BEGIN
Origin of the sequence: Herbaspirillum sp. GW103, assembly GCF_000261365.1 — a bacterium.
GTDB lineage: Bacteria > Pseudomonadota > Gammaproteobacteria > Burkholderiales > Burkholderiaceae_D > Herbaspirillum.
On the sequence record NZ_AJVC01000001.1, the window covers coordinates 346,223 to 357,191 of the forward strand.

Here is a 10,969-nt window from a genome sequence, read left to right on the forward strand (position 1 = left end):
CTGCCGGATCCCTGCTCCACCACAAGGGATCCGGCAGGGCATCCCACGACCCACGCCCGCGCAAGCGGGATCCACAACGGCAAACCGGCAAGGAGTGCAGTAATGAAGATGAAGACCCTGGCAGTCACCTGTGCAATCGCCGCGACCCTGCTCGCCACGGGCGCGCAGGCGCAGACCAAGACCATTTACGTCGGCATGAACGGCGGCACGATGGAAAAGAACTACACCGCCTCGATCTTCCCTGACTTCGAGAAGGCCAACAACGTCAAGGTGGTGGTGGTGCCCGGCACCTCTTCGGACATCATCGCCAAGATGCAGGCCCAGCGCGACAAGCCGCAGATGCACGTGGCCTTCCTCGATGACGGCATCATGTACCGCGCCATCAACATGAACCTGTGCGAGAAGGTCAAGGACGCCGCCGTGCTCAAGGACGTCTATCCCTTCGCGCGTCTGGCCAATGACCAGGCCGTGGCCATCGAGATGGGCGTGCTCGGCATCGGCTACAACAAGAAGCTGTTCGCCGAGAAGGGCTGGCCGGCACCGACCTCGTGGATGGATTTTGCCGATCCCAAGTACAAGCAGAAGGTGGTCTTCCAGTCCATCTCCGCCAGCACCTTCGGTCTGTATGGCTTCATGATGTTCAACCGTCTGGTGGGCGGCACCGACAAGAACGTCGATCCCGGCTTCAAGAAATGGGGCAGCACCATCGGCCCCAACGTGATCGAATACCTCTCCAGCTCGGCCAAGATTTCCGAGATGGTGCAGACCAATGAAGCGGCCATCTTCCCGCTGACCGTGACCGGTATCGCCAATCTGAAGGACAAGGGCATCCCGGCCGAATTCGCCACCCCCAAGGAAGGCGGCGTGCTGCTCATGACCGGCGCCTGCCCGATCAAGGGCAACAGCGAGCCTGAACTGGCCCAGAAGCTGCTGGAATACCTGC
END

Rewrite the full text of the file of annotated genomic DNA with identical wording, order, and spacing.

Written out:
Origin of the sequence: Herbaspirillum sp. GW103, assembly GCF_000261365.1 — a bacterium.
GTDB lineage: Bacteria > Pseudomonadota > Gammaproteobacteria > Burkholderiales > Burkholderiaceae_D > Herbaspirillum.
On the sequence record NZ_AJVC01000001.1, the window covers coordinates 346,223 to 357,191 of the forward strand.

Here is a 10,969-nt window from a genome sequence, read left to right on the forward strand (position 1 = left end):
CTGCCGGATCCCTGCTCCACCACAAGGGATCCGGCAGGGCATCCCACGACCCACGCCCGCGCAAGCGGGATCCACAACGGCAAACCGGCAAGGAGTGCAGTAATGAAGATGAAGACCCTGGCAGTCACCTGTGCAATCGCCGCGACCCTGCTCGCCACGGGCGCGCAGGCGCAGACCAAGACCATTTACGTCGGCATGAACGGCGGCACGATGGAAAAGAACTACACCGCCTCGATCTTCCCTGACTTCGAGAAGGCCAACAACGTCAAGGTGGTGGTGGTGCCCGGCACCTCTTCGGACATCATCGCCAAGATGCAGGCCCAGCGCGACAAGCCGCAGATGCACGTGGCCTTCCTCGATGACGGCATCATGTACCGCGCCATCAACATGAACCTGTGCGAGAAGGTCAAGGACGCCGCCGTGCTCAAGGACGTCTATCCCTTCGCGCGTCTGGCCAATGACCAGGCCGTGGCCATCGAGATGGGCGTGCTCGGCATCGGCTACAACAAGAAGCTGTTCGCCGAGAAGGGCTGGCCGGCACCGACCTCGTGGATGGATTTTGCCGATCCCAAGTACAAGCAGAAGGTGGTCTTCCAGTCCATCTCCGCCAGCACCTTCGGTCTGTATGGCTTCATGATGTTCAACCGTCTGGTGGGCGGCACCGACAAGAACGTCGATCCCGGCTTCAAGAAATGGGGCAGCACCATCGGCCCCAACGTGATCGAATACCTCTCCAGCTCGGCCAAGATTTCCGAGATGGTGCAGACCAATGAAGCGGCCATCTTCCCGCTGACCGTGACCGGTATCGCCAATCTGAAGGACAAGGGCATCCCGGCCGAATTCGCCACCCCCAAGGAAGGCGGCGTGCTGCTCATGACCGGCGCCTGCCCGATCAAGGGCAACAGCGAGCCTGAACTGGCCCAGAAGCTGCTGGAATACCTGC